Update: GOP-Led Senate Approves Special Interest Protection Bill

Posted: May 2, 2017
Updated: May 3, 2017

 

A bill to hamstring state agencies that want to implement rules and standards deemed too costly for businesses was approved Tuesday by the GOP-controlled Senate. The proposal, which now goes to the Republican-dominated Assembly for consideration, would affect policies and procedures involving public health and safety, the environment, and consumer protection, among other things.

The measure, Senate Bill 15, is backed by numerous wealthy special interest groups led by Wisconsin Manufacturers & Commerce (WMC), the state’s largest business group, and Americans for Prosperity, a rightwing electioneering group created by billionaire brothers Charles and David Koch.

The bill would prevent a state agency from creating any new rules and regulations that cost a business or industry more than $10 million without legislative approval. The measure would also allow legislative leaders to request a study of a proposed rule’s cost to the business community, independent of a state agency’s claims about the costs, and to file permanent objections to a proposed rule to effectively kill it.

The proposal is similar to a 2012 plan developed by a pro-business group called the American Legislative Exchange Council (ALEC). ALEC is a special interest bill mill that unites business and other powerful special interests with state legislators around the country to develop “model” pro-business and social policies that can be introduced in state legislatures around the country. The Koch brothers also fund ALEC.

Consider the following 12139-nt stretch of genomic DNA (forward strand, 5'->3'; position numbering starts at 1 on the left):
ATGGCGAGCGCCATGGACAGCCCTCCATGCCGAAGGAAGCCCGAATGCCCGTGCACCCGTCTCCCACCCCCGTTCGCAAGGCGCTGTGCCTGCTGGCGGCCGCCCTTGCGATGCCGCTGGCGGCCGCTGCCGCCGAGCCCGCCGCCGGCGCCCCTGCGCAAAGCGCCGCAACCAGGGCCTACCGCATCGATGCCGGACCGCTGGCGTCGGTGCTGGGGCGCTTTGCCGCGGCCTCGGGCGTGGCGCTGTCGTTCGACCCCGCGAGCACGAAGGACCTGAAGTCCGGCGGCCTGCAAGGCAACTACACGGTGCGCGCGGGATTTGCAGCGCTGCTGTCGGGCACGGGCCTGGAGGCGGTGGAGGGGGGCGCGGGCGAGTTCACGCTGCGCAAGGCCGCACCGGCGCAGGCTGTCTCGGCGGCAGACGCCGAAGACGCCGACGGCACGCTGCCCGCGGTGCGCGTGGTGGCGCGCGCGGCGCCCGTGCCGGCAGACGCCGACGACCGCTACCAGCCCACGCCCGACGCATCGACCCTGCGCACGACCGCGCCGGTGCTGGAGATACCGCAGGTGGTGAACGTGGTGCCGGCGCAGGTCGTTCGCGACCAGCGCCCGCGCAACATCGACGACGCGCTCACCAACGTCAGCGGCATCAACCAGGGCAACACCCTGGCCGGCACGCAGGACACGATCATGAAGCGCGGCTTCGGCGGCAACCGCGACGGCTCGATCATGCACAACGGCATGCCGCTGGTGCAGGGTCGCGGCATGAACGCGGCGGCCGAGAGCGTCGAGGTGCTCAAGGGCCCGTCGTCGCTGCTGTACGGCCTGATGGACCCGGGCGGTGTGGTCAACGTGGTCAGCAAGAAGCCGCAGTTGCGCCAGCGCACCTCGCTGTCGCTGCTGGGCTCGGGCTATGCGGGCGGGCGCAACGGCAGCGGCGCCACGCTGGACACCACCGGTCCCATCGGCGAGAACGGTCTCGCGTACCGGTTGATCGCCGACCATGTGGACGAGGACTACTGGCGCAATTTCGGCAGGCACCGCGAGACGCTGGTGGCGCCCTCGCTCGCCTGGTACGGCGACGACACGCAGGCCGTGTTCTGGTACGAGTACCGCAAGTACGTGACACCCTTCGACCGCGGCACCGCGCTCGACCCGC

Special interests backing SB15, including construction, natural resources, agriculture, business, manufacturing, banking, tourism, energy, and transportation, doled out about $6 million in direct contributions between January 2011 and December 2016 to current GOP state senators, who hold a 20-13 majority, and two fundraising committees controlled by GOP leaders.  SB15 was approved by the Senate on a 19-14 vote with Republican Sen. Rob Cowles, of Green Bay, joining Democrats to oppose the measure.

In addition, WMC and Americans for Prosperity have spent an estimated $24.3 million since 2010 on outside electioneering activities to support conservative and GOP legislative and statewide candidates, including an estimated $1.5 million in the 2011 and 2012 state Senate recall elections that were mostly won by Republicans.